House of Commons Hansard #14 of the 38th Parliament, 1st Session. (The original version is on Parliament's site.) The word of the day was public.

Topics

Charitable Organizations
Oral Question Period

11:40 a.m.

Scarborough—Guildwood
Ontario

Liberal

John McKay Parliamentary Secretary to the Minister of Finance

Mr. Speaker, of course public policy debates are the property of all Canadians. That is not the issue. The issue is whether a charity stepped into partisan activity. When any charity from any source, whether it is religious or otherwise, steps into partisan activity, it catches the attention of Revenue Canada. I would imagine the hon. member would have it no other way.

Science and Technology
Oral Question Period

11:40 a.m.

Liberal

Brent St. Denis Algoma—Manitoulin—Kapuskasing, ON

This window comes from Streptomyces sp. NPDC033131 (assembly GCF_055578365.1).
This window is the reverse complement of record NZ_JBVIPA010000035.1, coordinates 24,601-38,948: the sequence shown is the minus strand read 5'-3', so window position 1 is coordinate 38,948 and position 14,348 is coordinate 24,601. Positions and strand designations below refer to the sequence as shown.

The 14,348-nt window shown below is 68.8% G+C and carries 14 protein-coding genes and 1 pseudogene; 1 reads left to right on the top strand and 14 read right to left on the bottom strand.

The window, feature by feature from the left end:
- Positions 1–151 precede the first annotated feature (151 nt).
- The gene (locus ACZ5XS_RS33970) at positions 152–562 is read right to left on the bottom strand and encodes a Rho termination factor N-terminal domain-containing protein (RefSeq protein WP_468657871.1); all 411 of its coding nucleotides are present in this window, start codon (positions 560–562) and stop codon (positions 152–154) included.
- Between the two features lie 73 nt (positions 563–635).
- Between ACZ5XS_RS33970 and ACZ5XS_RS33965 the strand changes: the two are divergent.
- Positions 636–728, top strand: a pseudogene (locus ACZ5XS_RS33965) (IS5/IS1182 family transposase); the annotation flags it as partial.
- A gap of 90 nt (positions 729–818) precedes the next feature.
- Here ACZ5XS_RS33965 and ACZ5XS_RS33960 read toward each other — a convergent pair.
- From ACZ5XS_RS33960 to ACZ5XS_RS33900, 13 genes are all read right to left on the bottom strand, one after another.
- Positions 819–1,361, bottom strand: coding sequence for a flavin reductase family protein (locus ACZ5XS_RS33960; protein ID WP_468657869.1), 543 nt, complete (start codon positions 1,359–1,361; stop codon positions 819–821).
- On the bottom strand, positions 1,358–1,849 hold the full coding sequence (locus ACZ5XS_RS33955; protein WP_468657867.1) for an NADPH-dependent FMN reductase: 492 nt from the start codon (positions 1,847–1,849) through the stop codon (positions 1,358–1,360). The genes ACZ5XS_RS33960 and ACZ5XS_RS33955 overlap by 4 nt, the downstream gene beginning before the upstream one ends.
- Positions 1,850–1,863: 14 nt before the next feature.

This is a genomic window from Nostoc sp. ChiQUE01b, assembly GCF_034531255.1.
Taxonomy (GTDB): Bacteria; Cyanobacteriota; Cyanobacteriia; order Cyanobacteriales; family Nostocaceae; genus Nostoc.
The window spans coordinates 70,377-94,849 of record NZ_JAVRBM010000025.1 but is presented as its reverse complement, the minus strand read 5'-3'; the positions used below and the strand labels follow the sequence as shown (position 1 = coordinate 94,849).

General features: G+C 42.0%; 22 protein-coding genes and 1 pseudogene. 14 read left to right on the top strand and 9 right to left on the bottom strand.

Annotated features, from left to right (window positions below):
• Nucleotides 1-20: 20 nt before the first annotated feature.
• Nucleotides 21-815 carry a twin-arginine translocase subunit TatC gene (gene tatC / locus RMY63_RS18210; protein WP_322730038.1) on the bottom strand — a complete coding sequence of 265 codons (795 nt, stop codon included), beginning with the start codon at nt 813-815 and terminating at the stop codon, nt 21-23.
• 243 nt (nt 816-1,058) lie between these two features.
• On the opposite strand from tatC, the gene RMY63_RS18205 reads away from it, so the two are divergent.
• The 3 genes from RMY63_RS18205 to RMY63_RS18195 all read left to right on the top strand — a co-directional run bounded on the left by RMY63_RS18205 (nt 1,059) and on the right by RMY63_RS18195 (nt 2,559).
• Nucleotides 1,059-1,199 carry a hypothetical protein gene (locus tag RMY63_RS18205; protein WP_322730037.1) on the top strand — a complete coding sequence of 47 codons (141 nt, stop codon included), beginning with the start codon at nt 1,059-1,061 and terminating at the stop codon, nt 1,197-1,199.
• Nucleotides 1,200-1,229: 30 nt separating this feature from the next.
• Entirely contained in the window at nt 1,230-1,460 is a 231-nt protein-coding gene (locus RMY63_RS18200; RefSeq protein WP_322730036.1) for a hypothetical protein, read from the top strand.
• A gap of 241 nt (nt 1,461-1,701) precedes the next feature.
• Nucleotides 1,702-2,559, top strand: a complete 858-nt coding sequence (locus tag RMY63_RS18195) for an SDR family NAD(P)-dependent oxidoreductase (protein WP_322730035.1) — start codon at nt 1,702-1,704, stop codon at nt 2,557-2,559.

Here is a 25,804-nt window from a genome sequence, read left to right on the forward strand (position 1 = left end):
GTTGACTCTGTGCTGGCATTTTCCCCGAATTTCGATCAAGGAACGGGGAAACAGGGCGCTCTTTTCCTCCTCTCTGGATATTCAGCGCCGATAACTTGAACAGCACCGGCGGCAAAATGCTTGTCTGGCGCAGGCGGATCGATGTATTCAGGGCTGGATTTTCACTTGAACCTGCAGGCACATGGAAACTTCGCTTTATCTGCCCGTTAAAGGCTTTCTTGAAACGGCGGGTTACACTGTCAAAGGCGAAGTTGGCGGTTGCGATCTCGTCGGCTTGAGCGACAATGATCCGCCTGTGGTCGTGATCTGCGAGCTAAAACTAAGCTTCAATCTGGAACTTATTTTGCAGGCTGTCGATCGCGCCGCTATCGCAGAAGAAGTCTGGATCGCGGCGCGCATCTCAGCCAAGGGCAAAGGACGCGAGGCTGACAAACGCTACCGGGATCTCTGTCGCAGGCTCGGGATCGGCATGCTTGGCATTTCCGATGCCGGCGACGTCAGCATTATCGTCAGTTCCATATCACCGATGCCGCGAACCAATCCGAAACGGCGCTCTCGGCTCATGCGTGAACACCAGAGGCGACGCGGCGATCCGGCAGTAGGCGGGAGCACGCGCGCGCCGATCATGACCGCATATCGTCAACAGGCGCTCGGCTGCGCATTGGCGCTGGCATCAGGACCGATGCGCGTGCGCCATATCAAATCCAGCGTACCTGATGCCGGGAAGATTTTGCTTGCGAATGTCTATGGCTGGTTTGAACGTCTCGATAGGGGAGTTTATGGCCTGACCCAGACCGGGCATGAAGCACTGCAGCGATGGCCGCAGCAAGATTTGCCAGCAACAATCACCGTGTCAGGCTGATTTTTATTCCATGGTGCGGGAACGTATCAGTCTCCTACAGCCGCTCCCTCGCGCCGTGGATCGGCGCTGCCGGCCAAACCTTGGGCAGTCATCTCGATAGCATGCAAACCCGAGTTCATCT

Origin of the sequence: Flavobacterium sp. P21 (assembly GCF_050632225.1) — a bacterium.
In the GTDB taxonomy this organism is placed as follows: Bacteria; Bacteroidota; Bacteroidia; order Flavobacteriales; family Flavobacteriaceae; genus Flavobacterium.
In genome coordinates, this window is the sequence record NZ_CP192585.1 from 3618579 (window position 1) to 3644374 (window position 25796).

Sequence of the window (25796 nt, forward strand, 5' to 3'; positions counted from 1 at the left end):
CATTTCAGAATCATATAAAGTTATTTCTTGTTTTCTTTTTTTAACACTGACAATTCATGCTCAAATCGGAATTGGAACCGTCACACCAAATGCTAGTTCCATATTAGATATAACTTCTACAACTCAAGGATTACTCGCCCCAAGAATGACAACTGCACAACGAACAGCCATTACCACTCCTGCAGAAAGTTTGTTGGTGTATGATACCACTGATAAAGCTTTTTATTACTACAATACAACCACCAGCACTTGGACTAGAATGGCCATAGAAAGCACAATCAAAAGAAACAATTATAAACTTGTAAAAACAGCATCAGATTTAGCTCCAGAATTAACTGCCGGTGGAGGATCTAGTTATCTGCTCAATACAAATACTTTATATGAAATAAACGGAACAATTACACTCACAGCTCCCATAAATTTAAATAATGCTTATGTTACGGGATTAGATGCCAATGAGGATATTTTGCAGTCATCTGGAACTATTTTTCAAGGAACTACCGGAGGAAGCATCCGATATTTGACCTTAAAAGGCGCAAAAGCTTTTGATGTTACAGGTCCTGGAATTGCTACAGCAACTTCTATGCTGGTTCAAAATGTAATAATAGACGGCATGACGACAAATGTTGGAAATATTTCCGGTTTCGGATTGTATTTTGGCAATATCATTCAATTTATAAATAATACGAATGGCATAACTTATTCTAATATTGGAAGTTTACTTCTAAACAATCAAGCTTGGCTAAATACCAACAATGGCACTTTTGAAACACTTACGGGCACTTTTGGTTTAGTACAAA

Mr. Speaker, my question is for the Minister of Industry. As members know, we are celebrating the completion of the $174 million Canadian light source synchrotron at the University of Saskatchewan in Saskatoon. This new world-class facility will attract scientists and projects from around the world.

Could the minister tell the House how this new facility will benefit Canadians and how this investment will contribute to our future?

Science and Technology
Oral Question Period

11:40 a.m.

Vancouver Kingsway
B.C.

Liberal

David Emerson Minister of Industry